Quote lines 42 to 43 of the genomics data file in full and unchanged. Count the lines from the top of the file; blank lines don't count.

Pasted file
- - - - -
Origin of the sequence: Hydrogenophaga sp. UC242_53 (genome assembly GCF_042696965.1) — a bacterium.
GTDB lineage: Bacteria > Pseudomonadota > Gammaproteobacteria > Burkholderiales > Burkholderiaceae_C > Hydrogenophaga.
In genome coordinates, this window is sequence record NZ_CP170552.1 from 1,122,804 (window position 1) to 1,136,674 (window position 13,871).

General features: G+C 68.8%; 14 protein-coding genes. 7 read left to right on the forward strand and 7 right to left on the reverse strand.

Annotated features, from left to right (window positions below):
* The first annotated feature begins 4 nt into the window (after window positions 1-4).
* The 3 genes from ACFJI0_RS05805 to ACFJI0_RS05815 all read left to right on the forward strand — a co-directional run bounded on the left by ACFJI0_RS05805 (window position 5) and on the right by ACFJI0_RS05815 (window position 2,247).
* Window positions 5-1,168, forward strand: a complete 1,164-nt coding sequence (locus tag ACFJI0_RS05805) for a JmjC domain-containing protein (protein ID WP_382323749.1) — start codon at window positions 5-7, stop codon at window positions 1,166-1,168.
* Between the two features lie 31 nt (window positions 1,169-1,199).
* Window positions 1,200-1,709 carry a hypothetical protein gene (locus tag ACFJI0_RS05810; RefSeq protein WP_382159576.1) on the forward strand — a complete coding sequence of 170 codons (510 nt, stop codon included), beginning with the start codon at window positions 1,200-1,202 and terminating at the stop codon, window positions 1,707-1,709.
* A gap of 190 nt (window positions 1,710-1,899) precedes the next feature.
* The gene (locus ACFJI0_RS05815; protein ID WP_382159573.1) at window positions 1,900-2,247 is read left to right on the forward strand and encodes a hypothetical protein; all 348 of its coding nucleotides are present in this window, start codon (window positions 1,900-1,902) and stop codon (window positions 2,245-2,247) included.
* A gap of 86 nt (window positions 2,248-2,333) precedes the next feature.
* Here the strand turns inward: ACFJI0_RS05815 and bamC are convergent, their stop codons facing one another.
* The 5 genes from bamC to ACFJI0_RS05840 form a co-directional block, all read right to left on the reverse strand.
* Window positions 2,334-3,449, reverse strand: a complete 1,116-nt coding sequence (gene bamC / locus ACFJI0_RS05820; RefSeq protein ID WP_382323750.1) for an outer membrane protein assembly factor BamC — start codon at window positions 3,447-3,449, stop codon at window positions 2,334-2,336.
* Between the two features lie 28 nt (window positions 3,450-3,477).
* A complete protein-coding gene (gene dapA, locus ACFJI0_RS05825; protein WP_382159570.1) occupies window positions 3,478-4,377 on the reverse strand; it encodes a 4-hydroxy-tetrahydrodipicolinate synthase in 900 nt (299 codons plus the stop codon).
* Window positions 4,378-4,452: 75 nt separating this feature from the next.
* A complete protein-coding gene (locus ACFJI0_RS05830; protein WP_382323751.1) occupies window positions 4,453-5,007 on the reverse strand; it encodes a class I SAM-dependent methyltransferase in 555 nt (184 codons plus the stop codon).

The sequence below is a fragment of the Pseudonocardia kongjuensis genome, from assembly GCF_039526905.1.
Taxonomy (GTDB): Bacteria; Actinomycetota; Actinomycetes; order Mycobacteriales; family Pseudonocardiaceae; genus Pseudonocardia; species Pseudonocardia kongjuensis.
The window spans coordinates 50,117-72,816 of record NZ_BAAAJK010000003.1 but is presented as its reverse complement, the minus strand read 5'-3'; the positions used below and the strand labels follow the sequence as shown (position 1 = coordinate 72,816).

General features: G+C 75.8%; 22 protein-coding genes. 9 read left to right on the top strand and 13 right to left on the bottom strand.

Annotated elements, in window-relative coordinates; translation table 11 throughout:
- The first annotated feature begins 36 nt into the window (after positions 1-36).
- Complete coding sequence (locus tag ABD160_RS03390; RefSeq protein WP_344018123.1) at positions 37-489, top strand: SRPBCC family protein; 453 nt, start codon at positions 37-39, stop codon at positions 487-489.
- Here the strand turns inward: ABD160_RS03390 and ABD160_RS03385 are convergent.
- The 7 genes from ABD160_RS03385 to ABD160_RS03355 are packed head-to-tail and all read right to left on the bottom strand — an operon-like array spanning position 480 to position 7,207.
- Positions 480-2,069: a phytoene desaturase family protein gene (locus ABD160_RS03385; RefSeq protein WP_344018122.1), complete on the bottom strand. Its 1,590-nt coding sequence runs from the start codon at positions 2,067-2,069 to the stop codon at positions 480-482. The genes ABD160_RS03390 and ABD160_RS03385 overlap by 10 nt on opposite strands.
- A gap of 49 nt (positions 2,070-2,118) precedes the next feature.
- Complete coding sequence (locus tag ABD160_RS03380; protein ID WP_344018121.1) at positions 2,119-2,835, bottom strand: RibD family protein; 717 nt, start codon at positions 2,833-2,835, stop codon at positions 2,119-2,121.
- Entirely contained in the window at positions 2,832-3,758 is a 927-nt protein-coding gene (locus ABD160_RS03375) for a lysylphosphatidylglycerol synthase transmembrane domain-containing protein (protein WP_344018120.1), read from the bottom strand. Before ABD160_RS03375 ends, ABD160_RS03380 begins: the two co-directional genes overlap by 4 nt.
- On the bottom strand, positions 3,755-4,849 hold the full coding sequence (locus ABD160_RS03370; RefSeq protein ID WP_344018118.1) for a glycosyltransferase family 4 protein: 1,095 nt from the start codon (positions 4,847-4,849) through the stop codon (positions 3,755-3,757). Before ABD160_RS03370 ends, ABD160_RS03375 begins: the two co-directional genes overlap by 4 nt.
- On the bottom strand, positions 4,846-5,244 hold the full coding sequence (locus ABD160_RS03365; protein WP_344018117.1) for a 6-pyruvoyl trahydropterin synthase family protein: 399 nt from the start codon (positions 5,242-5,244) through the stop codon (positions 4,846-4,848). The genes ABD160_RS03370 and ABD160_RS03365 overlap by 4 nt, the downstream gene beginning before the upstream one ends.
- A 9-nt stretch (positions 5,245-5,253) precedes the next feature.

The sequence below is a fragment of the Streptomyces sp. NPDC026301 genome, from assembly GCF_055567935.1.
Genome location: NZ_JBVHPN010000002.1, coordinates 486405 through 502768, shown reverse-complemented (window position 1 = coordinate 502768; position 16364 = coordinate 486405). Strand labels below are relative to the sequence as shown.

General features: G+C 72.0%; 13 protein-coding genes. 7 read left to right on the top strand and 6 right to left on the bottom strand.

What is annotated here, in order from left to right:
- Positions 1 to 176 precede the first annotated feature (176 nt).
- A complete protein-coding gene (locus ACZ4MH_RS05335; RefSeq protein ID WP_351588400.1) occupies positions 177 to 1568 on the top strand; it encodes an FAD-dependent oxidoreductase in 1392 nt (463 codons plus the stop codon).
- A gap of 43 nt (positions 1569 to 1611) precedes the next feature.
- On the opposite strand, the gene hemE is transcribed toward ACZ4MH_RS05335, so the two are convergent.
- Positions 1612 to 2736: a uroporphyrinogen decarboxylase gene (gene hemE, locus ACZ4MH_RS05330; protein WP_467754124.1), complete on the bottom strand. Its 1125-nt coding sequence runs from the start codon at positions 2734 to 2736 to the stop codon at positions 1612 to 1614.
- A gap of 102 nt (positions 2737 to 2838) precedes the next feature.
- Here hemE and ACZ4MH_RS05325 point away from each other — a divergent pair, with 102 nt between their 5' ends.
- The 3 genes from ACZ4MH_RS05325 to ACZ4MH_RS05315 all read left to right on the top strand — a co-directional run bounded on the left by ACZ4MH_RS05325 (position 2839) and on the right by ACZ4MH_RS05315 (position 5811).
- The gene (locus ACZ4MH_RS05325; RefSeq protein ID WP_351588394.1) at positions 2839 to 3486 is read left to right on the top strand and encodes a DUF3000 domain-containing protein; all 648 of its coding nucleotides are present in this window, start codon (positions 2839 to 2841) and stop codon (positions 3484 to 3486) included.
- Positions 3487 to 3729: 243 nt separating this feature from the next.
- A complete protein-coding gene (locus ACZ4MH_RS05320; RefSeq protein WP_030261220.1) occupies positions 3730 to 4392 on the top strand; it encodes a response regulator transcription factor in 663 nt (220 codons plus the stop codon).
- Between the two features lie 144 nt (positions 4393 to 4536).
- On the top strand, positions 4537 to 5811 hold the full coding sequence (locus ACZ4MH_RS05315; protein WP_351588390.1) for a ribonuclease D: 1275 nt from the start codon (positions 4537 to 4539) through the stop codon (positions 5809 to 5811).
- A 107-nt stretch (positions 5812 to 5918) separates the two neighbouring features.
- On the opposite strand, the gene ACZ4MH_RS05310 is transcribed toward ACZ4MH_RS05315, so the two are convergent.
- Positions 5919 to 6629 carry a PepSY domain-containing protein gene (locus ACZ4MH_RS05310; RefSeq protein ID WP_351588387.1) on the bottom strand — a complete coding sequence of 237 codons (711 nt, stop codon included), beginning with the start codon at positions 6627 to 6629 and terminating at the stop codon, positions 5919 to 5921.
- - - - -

- A complete protein-coding gene (locus ACZ4MH_RS05335; RefSeq protein ID WP_351588400.1) occupies positions 177 to 1568 on the top strand; it encodes an FAD-dependent oxidoreductase in 1392 nt (463 codons plus the stop codon).
- A gap of 43 nt (positions 1569 to 1611) precedes the next feature.